Monday, 3 December 2007

What is KYC and what does it stand for?

To enhance my knowledge on the subject I engaged in a few discussions with some professionals on KYC. I realized that very few people have detailed knowledge on the subject. Given the increased need for the implementation of KYC, I decided to share some basic information on the subject.

The term KYC – Know Your Customer means that financial institutions such as banks and insurance companies are obligated to record information on their customers and to check the plausibility of the information entered. The basis for KYC is endorsed by Article 8 of the 3rd EU Anti-Money Laundering Directive, 12.5 of the Banking (General Practice) Regulatory Code under the Banking Act 1998 and 6.1 of the Financial Supervision (Conduct of Business) Regulatory Code under The Investment Business Act 1991 for UK.
KYC consists of two parts; Customer Identification Program (CIP) and Enhanced Due Diligence (EDD). CIP consists of collecting basic evidence on customer identification information such as utility bills, driver’s license, passports etc.

EDD goes further to adopt a risk based approach and demands financial institutions to identify the risk a customer represents, validate those risk categories and demonstrate effective customer due diligence to the regulator. The source of funds that are utilized as part of the business relationship and/or transaction as well as their intended use also must be determined. In the event that the source of the funds is not clear the financial institution must observe due diligence in carrying out a risk base assessment on the customer profile.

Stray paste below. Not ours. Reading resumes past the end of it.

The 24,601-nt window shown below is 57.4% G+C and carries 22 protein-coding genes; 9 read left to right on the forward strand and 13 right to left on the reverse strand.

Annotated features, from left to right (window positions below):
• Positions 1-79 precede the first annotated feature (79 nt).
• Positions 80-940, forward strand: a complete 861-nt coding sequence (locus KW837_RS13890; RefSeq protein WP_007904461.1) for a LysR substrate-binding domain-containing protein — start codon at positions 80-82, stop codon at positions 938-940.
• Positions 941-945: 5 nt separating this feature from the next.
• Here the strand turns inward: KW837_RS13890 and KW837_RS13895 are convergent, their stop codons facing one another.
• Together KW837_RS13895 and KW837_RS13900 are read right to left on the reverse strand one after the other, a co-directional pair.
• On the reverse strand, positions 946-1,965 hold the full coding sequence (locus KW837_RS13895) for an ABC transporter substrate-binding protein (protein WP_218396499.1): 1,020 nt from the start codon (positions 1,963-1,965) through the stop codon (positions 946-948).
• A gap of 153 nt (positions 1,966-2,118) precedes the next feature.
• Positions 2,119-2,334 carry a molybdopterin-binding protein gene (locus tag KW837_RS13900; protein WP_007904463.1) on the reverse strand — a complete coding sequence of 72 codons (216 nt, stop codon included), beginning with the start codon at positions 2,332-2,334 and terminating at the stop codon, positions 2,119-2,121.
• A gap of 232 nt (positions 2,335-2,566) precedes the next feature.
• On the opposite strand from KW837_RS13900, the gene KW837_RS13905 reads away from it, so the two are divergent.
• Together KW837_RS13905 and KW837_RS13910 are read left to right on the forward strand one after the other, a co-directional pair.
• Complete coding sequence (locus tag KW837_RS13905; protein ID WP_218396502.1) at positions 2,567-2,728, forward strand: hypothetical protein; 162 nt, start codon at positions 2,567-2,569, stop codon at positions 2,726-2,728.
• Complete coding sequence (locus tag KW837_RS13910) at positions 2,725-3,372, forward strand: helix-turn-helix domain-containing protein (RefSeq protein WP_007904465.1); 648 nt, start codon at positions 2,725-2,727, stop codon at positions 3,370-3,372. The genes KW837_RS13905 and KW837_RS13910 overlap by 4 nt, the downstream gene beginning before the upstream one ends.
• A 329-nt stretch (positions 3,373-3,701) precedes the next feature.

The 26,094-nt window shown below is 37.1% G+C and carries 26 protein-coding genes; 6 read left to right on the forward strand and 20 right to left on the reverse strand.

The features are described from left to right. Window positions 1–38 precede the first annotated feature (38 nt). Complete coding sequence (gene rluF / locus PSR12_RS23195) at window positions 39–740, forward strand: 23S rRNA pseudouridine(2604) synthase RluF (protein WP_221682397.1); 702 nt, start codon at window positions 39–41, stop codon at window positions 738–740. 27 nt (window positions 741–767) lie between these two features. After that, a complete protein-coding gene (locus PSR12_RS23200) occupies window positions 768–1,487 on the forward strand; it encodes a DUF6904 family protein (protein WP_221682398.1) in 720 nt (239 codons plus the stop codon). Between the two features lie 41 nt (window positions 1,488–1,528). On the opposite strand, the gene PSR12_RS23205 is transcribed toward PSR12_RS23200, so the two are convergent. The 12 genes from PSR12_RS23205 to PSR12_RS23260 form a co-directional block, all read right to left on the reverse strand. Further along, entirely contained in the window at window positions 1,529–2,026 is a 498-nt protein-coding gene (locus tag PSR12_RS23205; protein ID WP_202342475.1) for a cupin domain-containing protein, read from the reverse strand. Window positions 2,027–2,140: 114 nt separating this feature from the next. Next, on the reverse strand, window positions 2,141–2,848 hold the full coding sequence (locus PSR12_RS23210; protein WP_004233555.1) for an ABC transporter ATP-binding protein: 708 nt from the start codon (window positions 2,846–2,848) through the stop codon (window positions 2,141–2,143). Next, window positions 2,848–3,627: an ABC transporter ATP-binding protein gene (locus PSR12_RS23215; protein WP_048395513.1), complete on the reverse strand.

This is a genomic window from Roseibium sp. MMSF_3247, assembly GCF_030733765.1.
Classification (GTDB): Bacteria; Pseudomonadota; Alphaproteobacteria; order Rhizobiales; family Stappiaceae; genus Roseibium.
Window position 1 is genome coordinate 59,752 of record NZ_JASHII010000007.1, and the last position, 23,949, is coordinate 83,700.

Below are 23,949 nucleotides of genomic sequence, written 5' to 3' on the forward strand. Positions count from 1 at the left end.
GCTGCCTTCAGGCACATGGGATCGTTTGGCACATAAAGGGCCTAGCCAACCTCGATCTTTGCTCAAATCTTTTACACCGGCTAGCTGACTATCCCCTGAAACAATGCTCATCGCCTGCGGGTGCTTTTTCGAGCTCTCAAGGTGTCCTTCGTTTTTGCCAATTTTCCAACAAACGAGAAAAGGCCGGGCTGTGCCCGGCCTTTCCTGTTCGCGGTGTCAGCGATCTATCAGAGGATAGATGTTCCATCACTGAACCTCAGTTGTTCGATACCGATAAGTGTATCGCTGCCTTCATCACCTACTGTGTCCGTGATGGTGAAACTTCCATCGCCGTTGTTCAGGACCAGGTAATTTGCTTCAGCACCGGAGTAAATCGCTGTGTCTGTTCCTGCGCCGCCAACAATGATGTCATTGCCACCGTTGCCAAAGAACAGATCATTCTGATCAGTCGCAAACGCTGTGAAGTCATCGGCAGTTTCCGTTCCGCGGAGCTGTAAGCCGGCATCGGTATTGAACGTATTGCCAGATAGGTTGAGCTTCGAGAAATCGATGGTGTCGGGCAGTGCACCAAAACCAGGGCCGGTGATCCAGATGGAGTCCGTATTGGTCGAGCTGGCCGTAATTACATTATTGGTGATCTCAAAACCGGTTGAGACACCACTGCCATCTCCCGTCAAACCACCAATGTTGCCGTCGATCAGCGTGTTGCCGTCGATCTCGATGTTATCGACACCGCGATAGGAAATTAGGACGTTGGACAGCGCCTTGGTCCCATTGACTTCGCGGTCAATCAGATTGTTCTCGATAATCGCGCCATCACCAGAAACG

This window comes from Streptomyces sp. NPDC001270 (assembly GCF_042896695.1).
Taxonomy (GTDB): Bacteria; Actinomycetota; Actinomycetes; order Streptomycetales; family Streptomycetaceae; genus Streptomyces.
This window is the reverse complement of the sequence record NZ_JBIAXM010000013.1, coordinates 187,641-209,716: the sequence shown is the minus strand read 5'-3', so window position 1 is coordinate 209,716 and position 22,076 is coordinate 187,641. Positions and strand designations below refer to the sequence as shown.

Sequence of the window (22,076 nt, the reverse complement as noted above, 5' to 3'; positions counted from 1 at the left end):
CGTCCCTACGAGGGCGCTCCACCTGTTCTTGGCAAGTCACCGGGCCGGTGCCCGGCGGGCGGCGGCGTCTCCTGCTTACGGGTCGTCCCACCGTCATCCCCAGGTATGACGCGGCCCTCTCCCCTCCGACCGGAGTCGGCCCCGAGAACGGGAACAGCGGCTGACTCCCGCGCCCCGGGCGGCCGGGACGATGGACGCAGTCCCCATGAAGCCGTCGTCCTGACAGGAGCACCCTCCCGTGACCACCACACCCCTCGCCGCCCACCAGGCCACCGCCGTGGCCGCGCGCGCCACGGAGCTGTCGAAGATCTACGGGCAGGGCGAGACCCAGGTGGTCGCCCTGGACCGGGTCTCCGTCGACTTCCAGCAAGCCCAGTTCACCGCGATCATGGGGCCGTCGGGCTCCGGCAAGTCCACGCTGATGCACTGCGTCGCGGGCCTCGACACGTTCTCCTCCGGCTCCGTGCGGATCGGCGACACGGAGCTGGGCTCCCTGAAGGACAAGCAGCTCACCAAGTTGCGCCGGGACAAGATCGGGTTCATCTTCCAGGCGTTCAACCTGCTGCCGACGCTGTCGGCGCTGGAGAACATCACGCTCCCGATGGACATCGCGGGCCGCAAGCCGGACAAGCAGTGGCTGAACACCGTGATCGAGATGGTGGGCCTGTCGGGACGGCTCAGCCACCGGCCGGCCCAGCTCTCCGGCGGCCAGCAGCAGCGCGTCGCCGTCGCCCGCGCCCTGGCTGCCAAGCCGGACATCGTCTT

In an ideal situation this information is stored electronically in the “Know Your Customer” profile (KYC profile). Due to rapid globalization financial institutes all over the world should stress on KYC, keeping track of customer movements, risk assessment and profiling across borders. Breach of KYC and AML rules and regulations can result in serious penalties by the regulators.


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